The First-Tier Tribunal rejected the submission that through failing to respond positively to the landlord’s request for access to the property that the tenant was in breach of the obligation to permit entry. It would have been different if instead the tenant had refused to give entry or entry had not been facilitated, but on the facts this was not the case in the absence of either an attempt to enter or the express, advance refusal of permission to enter. (Paragraph 12)

It is of note that it was the tenant’s evidence that the landlord’s managers had a key to the flat which had often been used to gain access; generally with the tenant’s permission but not always.

On appeal to the Upper Tribunal HHJ Behrens accepted that the granting of permission required some positive act by the tenant. (Paragraph 23) He found the crucial question was to identify the time when the tenant was required to grant permission. He found there was nothing in the wording of the clause which required the tenants to grant permission before the time and date specified in the notice, and that in his judgment the natural and ordinary meaning of that clause was that the permission would be granted at that date and time. (Paragraph 17)

The judge expressed considerable doubt whether the second notice could be valid under the clause of the lease; because it required access to be given by 5pm on 23rd January 2018, which he construed as meaning before. The judge stated that if that was the case then that was not notice of when the tenant was required to permit access. However, he did not decide the point as it was not necessary for the purpose of the appeal: the first notice did require access to be given on a certain date and so a breach of the covenant could have potentially arisen from failure to comply with that notice.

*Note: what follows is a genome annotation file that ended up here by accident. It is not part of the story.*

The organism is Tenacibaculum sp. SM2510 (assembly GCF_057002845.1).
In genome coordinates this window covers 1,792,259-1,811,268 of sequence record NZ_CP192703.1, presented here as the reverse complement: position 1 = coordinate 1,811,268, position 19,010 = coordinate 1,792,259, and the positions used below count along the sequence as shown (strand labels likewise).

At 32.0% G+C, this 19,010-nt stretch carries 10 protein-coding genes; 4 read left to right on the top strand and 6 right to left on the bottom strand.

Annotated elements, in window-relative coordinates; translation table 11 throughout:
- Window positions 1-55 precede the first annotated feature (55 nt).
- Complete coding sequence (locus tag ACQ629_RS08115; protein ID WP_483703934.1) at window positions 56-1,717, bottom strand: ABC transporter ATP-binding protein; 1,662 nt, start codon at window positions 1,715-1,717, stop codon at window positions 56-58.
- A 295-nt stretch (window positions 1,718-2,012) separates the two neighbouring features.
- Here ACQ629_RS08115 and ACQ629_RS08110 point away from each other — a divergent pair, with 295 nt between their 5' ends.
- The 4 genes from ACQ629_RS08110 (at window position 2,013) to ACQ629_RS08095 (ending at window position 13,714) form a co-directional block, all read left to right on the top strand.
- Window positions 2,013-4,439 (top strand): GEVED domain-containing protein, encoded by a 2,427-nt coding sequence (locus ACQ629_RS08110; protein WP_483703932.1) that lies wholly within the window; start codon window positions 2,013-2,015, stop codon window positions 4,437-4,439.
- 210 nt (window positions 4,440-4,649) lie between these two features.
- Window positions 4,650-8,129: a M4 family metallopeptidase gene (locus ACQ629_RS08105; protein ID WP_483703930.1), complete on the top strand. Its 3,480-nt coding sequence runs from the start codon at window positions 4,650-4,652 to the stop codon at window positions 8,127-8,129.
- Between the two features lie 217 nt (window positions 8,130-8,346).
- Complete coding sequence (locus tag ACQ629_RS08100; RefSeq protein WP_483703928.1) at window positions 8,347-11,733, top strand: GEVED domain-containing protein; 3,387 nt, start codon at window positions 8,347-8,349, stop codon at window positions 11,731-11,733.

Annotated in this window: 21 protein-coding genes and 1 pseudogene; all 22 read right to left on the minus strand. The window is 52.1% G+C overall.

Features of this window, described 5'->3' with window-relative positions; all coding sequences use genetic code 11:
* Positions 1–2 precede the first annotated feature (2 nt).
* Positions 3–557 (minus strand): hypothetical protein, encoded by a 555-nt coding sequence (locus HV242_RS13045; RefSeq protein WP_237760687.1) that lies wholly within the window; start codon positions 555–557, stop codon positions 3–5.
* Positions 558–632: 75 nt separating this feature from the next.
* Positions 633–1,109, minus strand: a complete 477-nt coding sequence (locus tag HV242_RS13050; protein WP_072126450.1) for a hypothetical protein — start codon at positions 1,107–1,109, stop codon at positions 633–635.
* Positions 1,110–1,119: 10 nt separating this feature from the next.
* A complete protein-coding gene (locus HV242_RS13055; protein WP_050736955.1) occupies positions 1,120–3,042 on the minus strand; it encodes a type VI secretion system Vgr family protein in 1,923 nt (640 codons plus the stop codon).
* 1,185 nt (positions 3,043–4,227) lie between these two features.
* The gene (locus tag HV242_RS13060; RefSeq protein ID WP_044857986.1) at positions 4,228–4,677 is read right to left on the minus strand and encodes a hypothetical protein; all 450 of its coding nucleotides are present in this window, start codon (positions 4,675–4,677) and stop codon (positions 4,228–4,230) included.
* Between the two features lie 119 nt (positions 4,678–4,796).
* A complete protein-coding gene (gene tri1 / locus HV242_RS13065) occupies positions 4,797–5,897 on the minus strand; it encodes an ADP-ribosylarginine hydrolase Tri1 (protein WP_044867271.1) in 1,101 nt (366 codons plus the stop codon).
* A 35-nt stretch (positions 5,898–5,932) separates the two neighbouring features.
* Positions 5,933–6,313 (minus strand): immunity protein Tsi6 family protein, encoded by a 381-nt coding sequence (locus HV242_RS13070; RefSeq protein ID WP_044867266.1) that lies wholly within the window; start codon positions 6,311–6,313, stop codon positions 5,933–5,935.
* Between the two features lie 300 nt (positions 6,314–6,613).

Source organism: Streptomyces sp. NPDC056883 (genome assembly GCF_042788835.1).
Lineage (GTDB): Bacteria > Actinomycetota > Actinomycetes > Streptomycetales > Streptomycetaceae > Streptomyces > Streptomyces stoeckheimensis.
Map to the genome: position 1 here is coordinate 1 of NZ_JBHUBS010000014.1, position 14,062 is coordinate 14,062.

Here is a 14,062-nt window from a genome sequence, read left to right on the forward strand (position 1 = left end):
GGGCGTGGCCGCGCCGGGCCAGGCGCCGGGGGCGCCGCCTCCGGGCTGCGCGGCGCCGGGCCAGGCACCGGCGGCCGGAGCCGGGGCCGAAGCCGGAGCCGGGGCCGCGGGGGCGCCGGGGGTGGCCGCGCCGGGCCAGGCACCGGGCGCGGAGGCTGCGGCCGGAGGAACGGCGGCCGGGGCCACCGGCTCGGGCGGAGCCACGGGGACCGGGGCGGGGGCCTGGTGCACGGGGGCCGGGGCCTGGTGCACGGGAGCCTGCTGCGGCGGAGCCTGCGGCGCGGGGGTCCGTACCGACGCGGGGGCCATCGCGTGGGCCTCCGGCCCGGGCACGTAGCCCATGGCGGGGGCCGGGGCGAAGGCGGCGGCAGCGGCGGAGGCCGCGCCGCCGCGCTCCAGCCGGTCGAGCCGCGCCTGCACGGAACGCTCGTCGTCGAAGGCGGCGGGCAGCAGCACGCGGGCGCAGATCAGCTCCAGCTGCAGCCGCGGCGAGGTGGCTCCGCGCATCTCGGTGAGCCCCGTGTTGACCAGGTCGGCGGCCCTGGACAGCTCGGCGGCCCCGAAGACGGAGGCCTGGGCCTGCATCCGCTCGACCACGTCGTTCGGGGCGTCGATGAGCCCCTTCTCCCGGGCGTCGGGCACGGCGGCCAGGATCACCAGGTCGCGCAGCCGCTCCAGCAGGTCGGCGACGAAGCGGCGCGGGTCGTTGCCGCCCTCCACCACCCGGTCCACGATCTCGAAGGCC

The judge endorsed the conclusions of the First-Tier Tribunal and for that reason dismissed the appeal. He summarised that there was no evidence that the tenant failed to grant a right of entry at the date and time specified in the first letter requesting access. [Paragraph 25]

The judge also expressed a view that in a case where there is a clear refusal to grant access it would normally be reasonable to the landlord to rely on the refusal and in most circumstances a landlord would need not to attend. However he declined to give any such exhaustive list, and such findings are not binding because they did not from part of the decision. [Paragraph 24]

Learning points

• If a landlord requests entry to the property pursuant to a covenant then it should sure it asks for permission to enter on a certain date and time and not by a certain date and time.

• There must be a positive refusal to grant access or a failure to facilitate access before a breach can be proven. Best practice will be attend to attempt to gain entry, unless there is a clear and unequivocal written refusal.

• Unless expressly provided for under the covenant there is no requirement to ensure that the date and time of entry is convenient to the tenant. The right to entry under such a covenant may be exercised provided the relevant notice has been given and provided it is exercised at a reasonable time.